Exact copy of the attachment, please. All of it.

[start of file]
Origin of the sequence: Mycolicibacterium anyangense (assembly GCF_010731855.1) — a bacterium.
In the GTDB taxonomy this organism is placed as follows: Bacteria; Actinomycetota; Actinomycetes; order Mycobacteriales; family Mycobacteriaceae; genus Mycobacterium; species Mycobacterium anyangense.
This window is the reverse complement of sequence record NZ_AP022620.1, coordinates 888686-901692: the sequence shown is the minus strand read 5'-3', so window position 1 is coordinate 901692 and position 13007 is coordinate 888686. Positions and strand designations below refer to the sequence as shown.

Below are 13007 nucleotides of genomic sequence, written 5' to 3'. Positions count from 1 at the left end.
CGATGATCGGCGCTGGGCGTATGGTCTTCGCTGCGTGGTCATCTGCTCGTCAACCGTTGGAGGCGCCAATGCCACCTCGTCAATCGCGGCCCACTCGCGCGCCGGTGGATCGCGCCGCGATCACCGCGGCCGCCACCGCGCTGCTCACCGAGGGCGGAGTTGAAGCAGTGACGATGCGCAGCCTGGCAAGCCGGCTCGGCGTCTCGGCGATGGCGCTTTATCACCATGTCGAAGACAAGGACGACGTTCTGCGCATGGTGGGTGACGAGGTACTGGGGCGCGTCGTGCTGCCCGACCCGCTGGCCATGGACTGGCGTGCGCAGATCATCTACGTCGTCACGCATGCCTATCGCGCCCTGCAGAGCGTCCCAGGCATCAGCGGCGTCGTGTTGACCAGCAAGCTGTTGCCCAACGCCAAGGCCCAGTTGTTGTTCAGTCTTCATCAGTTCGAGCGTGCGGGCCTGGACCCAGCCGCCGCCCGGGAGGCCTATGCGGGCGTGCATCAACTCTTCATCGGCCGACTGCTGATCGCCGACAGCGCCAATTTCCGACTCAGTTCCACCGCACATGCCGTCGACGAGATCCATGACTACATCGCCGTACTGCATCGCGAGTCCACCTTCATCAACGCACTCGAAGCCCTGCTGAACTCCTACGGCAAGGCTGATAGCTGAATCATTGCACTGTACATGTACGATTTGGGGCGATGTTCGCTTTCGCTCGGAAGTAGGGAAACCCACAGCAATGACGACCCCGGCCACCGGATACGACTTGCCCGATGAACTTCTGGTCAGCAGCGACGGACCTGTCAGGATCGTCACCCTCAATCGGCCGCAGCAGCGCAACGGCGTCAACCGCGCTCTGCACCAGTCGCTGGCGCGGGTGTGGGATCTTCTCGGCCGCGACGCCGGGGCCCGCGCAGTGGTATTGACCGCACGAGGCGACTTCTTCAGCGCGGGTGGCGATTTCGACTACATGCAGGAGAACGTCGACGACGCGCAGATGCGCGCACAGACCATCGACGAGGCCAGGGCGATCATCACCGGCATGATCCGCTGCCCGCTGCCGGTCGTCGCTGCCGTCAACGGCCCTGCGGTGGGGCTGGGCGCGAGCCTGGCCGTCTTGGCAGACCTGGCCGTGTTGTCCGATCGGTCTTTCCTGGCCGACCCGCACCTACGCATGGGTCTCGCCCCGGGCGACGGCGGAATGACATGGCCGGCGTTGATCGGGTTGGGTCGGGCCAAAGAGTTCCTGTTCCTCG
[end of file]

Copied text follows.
Origin of the sequence: Mycolicibacterium anyangense (assembly GCF_010731855.1) — a bacterium.
In the GTDB taxonomy this organism is placed as follows: Bacteria; Actinomycetota; Actinomycetes; order Mycobacteriales; family Mycobacteriaceae; genus Mycobacterium; species Mycobacterium anyangense.
This window is the reverse complement of sequence record NZ_AP022620.1, coordinates 888686-901692: the sequence shown is the minus strand read 5'-3', so window position 1 is coordinate 901692 and position 13007 is coordinate 888686. Positions and strand designations below refer to the sequence as shown.

Below are 13007 nucleotides of genomic sequence, written 5' to 3'. Positions count from 1 at the left end.
CGATGATCGGCGCTGGGCGTATGGTCTTCGCTGCGTGGTCATCTGCTCGTCAACCGTTGGAGGCGCCAATGCCACCTCGTCAATCGCGGCCCACTCGCGCGCCGGTGGATCGCGCCGCGATCACCGCGGCCGCCACCGCGCTGCTCACCGAGGGCGGAGTTGAAGCAGTGACGATGCGCAGCCTGGCAAGCCGGCTCGGCGTCTCGGCGATGGCGCTTTATCACCATGTCGAAGACAAGGACGACGTTCTGCGCATGGTGGGTGACGAGGTACTGGGGCGCGTCGTGCTGCCCGACCCGCTGGCCATGGACTGGCGTGCGCAGATCATCTACGTCGTCACGCATGCCTATCGCGCCCTGCAGAGCGTCCCAGGCATCAGCGGCGTCGTGTTGACCAGCAAGCTGTTGCCCAACGCCAAGGCCCAGTTGTTGTTCAGTCTTCATCAGTTCGAGCGTGCGGGCCTGGACCCAGCCGCCGCCCGGGAGGCCTATGCGGGCGTGCATCAACTCTTCATCGGCCGACTGCTGATCGCCGACAGCGCCAATTTCCGACTCAGTTCCACCGCACATGCCGTCGACGAGATCCATGACTACATCGCCGTACTGCATCGCGAGTCCACCTTCATCAACGCACTCGAAGCCCTGCTGAACTCCTACGGCAAGGCTGATAGCTGAATCATTGCACTGTACATGTACGATTTGGGGCGATGTTCGCTTTCGCTCGGAAGTAGGGAAACCCACAGCAATGACGACCCCGGCCACCGGATACGACTTGCCCGATGAACTTCTGGTCAGCAGCGACGGACCTGTCAGGATCGTCACCCTCAATCGGCCGCAGCAGCGCAACGGCGTCAACCGCGCTCTGCACCAGTCGCTGGCGCGGGTGTGGGATCTTCTCGGCCGCGACGCCGGGGCCCGCGCAGTGGTATTGACCGCACGAGGCGACTTCTTCAGCGCGGGTGGCGATTTCGACTACATGCAGGAGAACGTCGACGACGCGCAGATGCGCGCACAGACCATCGACGAGGCCAGGGCGATCATCACCGGCATGATCCGCTGCCCGCTGCCGGTCGTCGCTGCCGTCAACGGCCCTGCGGTGGGGCTGGGCGCGAGCCTGGCCGTCTTGGCAGACCTGGCCGTGTTGTCCGATCGGTCTTTCCTGGCCGACCCGCACCTACGCATGGGTCTCGCCCCGGGCGACGGCGGAATGACATGGCCGGCGTTGATCGGGTTGGGTCGGGCCAAAGAGTTCCTGTTCCTCG